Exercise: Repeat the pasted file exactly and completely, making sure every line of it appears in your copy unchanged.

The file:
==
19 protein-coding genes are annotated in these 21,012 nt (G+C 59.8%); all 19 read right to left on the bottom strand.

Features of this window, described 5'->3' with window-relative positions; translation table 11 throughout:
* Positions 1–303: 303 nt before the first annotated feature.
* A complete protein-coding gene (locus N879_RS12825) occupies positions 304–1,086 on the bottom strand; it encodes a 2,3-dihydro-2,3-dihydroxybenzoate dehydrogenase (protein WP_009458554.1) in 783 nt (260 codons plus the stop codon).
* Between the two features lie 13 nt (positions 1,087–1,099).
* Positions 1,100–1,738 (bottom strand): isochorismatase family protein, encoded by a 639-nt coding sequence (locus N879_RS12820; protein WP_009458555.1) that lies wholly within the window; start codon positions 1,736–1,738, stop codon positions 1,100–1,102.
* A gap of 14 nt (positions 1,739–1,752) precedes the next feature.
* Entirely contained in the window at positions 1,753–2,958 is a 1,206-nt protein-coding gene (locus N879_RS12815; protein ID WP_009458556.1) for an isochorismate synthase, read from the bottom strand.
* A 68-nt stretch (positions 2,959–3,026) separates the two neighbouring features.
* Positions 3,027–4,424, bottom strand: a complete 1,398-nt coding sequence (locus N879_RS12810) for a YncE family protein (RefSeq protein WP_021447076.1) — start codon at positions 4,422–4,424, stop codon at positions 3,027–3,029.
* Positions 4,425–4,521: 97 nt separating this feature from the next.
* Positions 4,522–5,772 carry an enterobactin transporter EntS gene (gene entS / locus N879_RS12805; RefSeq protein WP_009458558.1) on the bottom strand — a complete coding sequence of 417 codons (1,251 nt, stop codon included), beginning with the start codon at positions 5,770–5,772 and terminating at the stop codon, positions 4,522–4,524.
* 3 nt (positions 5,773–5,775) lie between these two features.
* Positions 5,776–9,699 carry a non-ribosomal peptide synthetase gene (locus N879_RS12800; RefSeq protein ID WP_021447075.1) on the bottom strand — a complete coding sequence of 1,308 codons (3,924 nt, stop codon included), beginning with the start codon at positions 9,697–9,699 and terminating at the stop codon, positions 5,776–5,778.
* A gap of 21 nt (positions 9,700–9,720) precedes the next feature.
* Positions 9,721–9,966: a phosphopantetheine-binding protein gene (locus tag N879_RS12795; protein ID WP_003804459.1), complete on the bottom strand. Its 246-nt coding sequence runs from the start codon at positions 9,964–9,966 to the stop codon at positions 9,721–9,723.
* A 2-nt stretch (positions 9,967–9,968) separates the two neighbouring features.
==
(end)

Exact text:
19 protein-coding genes are annotated in these 21,012 nt (G+C 59.8%); all 19 read right to left on the bottom strand.

Features of this window, described 5'->3' with window-relative positions; translation table 11 throughout:
* Positions 1–303: 303 nt before the first annotated feature.
* A complete protein-coding gene (locus N879_RS12825) occupies positions 304–1,086 on the bottom strand; it encodes a 2,3-dihydro-2,3-dihydroxybenzoate dehydrogenase (protein WP_009458554.1) in 783 nt (260 codons plus the stop codon).
* Between the two features lie 13 nt (positions 1,087–1,099).
* Positions 1,100–1,738 (bottom strand): isochorismatase family protein, encoded by a 639-nt coding sequence (locus N879_RS12820; protein WP_009458555.1) that lies wholly within the window; start codon positions 1,736–1,738, stop codon positions 1,100–1,102.
* A gap of 14 nt (positions 1,739–1,752) precedes the next feature.
* Entirely contained in the window at positions 1,753–2,958 is a 1,206-nt protein-coding gene (locus N879_RS12815; protein ID WP_009458556.1) for an isochorismate synthase, read from the bottom strand.
* A 68-nt stretch (positions 2,959–3,026) separates the two neighbouring features.
* Positions 3,027–4,424, bottom strand: a complete 1,398-nt coding sequence (locus N879_RS12810) for a YncE family protein (RefSeq protein WP_021447076.1) — start codon at positions 4,422–4,424, stop codon at positions 3,027–3,029.
* Positions 4,425–4,521: 97 nt separating this feature from the next.
* Positions 4,522–5,772 carry an enterobactin transporter EntS gene (gene entS / locus N879_RS12805; RefSeq protein WP_009458558.1) on the bottom strand — a complete coding sequence of 417 codons (1,251 nt, stop codon included), beginning with the start codon at positions 5,770–5,772 and terminating at the stop codon, positions 4,522–4,524.
* 3 nt (positions 5,773–5,775) lie between these two features.
* Positions 5,776–9,699 carry a non-ribosomal peptide synthetase gene (locus N879_RS12800; RefSeq protein ID WP_021447075.1) on the bottom strand — a complete coding sequence of 1,308 codons (3,924 nt, stop codon included), beginning with the start codon at positions 9,697–9,699 and terminating at the stop codon, positions 5,776–5,778.
* A gap of 21 nt (positions 9,700–9,720) precedes the next feature.
* Positions 9,721–9,966: a phosphopantetheine-binding protein gene (locus tag N879_RS12795; protein ID WP_003804459.1), complete on the bottom strand. Its 246-nt coding sequence runs from the start codon at positions 9,964–9,966 to the stop codon at positions 9,721–9,723.
* A 2-nt stretch (positions 9,967–9,968) separates the two neighbouring features.